In this lesson I will show you how to configure EBGP (External BGP) and how to advertise networks. I will be using the following topology:
Let’s start with a simple topology. Just two routers and two autonomous systems. Each router has a network on a loopback interface, which we will advertise in BGP.
R1(config)#router bgp 1 R1(config-router)#neighbor 192.168.12.2 remote-as 2
R2(config)#router bgp 2 R2(config-router)#neighbor 192.168.12.1 remote-as 1
router bgp command with the AS number to start BGP. Neighbors are not configured automatically. This is something you’ll have to do yourself with the
neighbor x.x.x.x remote-as command. This is how we configure external BGP.
R1# %BGP-5-ADJCHANGE: neighbor 192.168.12.2 Up
R2# %BGP-5-ADJCHANGE: neighbor 192.168.12.1 Up
If everything goes ok, you should see a message that we have a new BGP neighbor adjacency.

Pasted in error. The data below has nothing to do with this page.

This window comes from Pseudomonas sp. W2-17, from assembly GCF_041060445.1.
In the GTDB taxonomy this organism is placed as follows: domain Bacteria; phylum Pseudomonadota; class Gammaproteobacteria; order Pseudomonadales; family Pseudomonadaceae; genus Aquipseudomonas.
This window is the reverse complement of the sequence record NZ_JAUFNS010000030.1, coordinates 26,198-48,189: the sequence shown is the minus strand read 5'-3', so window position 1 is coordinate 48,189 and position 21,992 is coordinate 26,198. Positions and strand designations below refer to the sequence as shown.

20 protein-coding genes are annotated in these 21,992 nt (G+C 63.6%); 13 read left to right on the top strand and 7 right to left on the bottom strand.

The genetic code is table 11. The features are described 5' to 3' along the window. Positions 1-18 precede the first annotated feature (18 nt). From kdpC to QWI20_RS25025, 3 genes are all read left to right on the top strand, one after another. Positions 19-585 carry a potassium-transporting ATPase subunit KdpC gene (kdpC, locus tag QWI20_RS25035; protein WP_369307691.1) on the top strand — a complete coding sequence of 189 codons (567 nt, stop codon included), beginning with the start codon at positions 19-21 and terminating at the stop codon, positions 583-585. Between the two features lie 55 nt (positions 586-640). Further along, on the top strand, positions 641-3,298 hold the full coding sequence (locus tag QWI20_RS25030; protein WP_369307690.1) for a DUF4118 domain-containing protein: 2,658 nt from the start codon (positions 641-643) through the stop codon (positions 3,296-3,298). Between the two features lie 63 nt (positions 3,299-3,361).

R1(config)#router bgp 1 R1(config-router)#neighbor 192.168.12.2 password MYPASS
R2(config)#router bgp 2 R2(config-router)#neighbor 192.168.12.1 password MYPASS
If you like, you can enable MD5 authentication by using the
neighbor password command. Your router will calculate an MD5 digest of every TCP segment sent.
R1#show ip bgp summary BGP router identifier 126.96.36.199, local AS number 1 BGP table version is 1, main routing table version 1 Neighbor V AS MsgRcvd MsgSent TblVer InQ OutQ Up/Down State/PfxRcd 192.168.12.2 4 2 10 10 1 0 0 00:07:12 0
R2#show ip bgp summary BGP router identifier 188.8.131.52, local AS number 2 BGP table version is 1, main routing table version 1 Neighbor V AS MsgRcvd MsgSent TblVer InQ OutQ Up/Down State/PfxRcd 192.168.12.1 4 1 11 11 1 0 0 00:08:33 0
Show ip bgp summary is an excellent command to check if you have BGP neighbors. You also see how many prefixes you received from each neighbor.